Biotechnology includes the process of using or manipulating living organisms or genes to produce new drugs. Biotechnology is being used to create new methods to lower high cholesterol.
Low-density lipoprotein (LDL) is the bad type of cholesterol. When you have too much LDL cholesterol in your bloodstream, it can build up into “cholesterol plaques” that block your arteries. This process is known as atherosclerosis. High LDL cholesterol is associated with increased risk of cardiovascular disease, heart attack, and stroke.
Many people are able to lower their LDL cholesterol through healthy diet and regular exercise. For those who can’t lower LDL levels with lifestyle change alone, statin therapy is usually the next step. Doctors consider statins to be safe and effective treatments for most people, as long as they are closely monitored for side effects.
Some people can’t tolerate the side effects of statins even after switching to another one or decreasing the daily dose.
When you think of cholesterol, you probably think about the cholesterol in your diet. Diet is only one of the ways you get cholesterol into your bloodstream. Your body also has a built-in cholesterol factory of its own. You have a gene called the proprotein convertase subtilisin/kexin type 9 (PCSK9). It controls the number of LDL receptors on the surface of cells. The receptors are mostly found in the liver. They remove excess cholesterol so you don’t end up with too much in your bloodstream.
Certain genetic mutations can affect this process and lead to high cholesterol (hypercholesterolemia). That’s why high cholesterol sometimes runs in families.
Researchers are now using this type of genetic information to design new drugs that may significantly lower cholesterol levels.
Evolocumab is now FDA approved to lower your cholesterol. It works by blocking the protein that interferes with the liver’s ability to remove LDL cholesterol from the blood.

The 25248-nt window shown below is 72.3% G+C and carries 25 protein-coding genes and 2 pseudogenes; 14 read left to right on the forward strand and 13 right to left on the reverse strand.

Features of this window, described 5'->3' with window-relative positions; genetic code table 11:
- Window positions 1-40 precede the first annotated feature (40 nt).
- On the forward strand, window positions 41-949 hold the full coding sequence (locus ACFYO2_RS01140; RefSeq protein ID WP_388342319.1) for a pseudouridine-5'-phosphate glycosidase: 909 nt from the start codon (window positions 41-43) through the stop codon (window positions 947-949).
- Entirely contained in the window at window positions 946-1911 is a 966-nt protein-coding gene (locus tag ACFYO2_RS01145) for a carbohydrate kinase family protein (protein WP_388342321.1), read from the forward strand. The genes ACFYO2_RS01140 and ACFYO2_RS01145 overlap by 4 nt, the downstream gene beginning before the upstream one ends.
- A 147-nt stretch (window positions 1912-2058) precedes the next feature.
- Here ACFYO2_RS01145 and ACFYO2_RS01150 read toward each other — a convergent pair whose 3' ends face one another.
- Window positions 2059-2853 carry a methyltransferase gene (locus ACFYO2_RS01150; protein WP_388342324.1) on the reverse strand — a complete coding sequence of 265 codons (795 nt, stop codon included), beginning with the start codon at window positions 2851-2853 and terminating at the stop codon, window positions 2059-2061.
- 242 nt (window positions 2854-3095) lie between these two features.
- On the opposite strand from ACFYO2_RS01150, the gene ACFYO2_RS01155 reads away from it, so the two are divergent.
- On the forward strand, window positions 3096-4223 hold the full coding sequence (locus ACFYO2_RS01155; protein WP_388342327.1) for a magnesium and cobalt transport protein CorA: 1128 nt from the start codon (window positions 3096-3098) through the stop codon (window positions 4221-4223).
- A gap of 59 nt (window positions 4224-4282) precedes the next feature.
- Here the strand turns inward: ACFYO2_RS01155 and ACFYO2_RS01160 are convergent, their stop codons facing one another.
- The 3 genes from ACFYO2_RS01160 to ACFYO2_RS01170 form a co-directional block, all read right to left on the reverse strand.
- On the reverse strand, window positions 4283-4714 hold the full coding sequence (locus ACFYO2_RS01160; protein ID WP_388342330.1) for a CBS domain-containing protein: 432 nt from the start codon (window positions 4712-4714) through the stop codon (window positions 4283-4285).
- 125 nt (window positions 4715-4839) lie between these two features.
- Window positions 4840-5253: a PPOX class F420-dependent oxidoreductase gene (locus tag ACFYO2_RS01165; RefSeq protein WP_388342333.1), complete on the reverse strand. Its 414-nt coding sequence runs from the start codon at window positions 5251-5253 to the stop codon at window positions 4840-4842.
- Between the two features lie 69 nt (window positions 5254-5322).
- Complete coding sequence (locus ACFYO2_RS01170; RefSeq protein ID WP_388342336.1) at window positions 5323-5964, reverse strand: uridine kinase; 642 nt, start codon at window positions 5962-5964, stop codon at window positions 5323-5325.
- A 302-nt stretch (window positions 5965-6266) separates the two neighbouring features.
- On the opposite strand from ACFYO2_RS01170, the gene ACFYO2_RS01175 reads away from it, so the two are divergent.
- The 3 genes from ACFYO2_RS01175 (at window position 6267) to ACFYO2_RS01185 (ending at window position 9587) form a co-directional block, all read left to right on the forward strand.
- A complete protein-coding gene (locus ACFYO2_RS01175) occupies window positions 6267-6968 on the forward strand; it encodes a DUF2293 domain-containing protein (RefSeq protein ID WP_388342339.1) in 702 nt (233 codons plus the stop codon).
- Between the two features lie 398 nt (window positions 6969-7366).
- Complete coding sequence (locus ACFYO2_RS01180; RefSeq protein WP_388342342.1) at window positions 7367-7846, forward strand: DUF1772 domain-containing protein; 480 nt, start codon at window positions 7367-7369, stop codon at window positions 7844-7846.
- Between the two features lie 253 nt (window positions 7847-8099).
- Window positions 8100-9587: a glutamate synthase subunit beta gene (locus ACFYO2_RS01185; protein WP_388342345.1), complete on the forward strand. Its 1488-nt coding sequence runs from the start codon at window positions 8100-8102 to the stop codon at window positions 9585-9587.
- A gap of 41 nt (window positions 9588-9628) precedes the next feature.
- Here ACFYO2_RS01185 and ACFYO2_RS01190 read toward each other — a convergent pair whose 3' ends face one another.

Participants who took the drug in recent clinical trials were about half as likely to have a heart attack or stroke, or die, versus those who had standard care. Evolocumab has been shown to lower LDL cholesterol by 61 percent.
Alirocumab is another FDA-approved drug to lower your cholesterol. Both of these biologics appear to be effective in lowering LDL cholesterol.
Statins, which are already in widespread use, are also effective in lowering LDL cholesterol. While statins come in tablet form and are generally affordable, biologics must be injected every two to four weeks and are more expensive.
All drugs have the potential to cause side effects, including:
- joint pain
- injection site reactions
- limb pain
- elevated aminotransferase (liver enzyme) or creatine kinase levels
- neurocognitive issues, such as delirium, cognitive and attention disorders and disturbances, disturbances in thinking and perception
Adverse events were reported in 81 percent of people receiving the drug in the alirocumab trial. These included:
- injection site reactions
- neurocognitive issues, such as amnesia, memory impairment, confusional state
- ophthalmologic (visual) events
- general allergic reaction
- neurologic events, such as peripheral neuropathy
More data is needed to assess the safety and effectiveness of these drugs over the long term, especially in people who have diabetes or other underlying medical conditions.
Talk to your doctor about treatment options if you have high cholesterol. You may be able to lower your LDL cholesterol and raise your HDL cholesterol by making a few lifestyle changes. If you can’t, it may require a combination approach with medications. Discuss the pros and cons of statins with your doctor.
More research is needed. Longer-term studies will help determine if these drugs will be safe and effective over extended periods of time.
Biologics are a promising avenue of treatment for people who can’t control their cholesterol using other treatment methods. There’s little doubt you’ll see more news about biologics for treatment of cholesterol in the years to come.